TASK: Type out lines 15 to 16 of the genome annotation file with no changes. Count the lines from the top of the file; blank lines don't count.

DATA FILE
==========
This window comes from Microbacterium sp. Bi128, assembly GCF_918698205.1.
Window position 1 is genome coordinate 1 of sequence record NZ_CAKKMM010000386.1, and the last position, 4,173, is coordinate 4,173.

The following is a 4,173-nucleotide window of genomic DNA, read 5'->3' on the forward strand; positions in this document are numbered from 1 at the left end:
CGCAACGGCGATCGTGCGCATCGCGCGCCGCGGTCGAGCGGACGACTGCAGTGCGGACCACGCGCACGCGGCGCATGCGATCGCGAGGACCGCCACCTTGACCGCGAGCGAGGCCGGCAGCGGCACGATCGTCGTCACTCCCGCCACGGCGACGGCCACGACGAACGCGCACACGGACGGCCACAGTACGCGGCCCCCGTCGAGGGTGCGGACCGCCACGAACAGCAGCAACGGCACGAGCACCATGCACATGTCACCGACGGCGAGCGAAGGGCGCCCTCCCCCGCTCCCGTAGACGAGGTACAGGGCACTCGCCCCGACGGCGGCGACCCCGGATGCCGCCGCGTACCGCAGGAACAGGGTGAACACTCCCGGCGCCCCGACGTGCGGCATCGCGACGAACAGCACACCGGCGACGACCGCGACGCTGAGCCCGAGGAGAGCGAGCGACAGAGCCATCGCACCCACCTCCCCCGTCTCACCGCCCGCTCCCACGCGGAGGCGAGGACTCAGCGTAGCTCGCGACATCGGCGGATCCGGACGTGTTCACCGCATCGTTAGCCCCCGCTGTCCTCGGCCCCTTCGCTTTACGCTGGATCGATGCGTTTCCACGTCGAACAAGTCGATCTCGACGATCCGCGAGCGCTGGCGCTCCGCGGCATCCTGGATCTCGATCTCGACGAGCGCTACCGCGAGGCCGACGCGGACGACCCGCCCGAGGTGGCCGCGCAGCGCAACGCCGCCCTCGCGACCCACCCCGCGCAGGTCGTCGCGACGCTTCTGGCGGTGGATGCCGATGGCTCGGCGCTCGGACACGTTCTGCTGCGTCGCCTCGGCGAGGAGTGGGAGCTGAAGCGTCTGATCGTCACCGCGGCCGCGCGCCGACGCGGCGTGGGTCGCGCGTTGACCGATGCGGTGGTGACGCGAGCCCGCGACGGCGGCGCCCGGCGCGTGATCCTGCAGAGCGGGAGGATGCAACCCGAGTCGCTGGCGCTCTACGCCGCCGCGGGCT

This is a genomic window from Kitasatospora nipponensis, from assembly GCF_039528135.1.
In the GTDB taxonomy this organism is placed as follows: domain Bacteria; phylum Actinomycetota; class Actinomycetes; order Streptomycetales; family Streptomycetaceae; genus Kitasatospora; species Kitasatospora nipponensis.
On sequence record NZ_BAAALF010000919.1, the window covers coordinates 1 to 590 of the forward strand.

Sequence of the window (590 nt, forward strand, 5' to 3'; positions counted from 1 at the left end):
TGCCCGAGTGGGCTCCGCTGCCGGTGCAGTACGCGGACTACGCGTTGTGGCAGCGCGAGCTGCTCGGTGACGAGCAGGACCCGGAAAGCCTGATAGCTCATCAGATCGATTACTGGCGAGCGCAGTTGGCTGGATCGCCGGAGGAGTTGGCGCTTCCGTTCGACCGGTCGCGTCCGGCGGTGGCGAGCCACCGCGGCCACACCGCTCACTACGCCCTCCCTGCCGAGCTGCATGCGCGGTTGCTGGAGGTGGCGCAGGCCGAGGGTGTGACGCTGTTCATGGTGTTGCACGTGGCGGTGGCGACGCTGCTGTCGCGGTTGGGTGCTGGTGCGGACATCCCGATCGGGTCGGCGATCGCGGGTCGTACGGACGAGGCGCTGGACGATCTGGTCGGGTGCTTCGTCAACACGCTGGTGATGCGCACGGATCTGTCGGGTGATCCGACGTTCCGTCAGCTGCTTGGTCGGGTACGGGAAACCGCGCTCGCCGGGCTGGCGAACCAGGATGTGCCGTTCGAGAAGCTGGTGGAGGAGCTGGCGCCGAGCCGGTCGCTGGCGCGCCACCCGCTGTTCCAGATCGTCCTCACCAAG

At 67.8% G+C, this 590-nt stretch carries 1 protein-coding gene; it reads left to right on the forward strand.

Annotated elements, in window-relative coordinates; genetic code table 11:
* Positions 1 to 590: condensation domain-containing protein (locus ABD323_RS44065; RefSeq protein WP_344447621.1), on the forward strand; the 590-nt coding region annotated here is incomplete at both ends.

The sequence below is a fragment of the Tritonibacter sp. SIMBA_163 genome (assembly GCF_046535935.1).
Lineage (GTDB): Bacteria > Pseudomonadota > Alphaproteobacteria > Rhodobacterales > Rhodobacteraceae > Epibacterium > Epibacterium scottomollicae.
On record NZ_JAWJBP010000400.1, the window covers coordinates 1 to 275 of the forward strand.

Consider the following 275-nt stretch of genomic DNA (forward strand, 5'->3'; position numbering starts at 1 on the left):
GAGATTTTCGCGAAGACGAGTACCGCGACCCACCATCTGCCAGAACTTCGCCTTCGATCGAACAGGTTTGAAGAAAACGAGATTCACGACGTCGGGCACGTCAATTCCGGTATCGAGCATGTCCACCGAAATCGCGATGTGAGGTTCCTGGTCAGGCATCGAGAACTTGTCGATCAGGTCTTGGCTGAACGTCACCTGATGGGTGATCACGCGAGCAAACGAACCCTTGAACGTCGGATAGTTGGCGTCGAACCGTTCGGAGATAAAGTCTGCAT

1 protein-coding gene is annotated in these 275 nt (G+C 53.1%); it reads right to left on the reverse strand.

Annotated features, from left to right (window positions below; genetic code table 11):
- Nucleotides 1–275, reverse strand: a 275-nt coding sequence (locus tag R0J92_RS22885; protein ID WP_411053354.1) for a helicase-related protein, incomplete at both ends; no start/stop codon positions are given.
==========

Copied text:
On record NZ_JAWJBP010000400.1, the window covers coordinates 1 to 275 of the forward strand.

Consider the following 275-nt stretch of genomic DNA (forward strand, 5'->3'; position numbering starts at 1 on the left):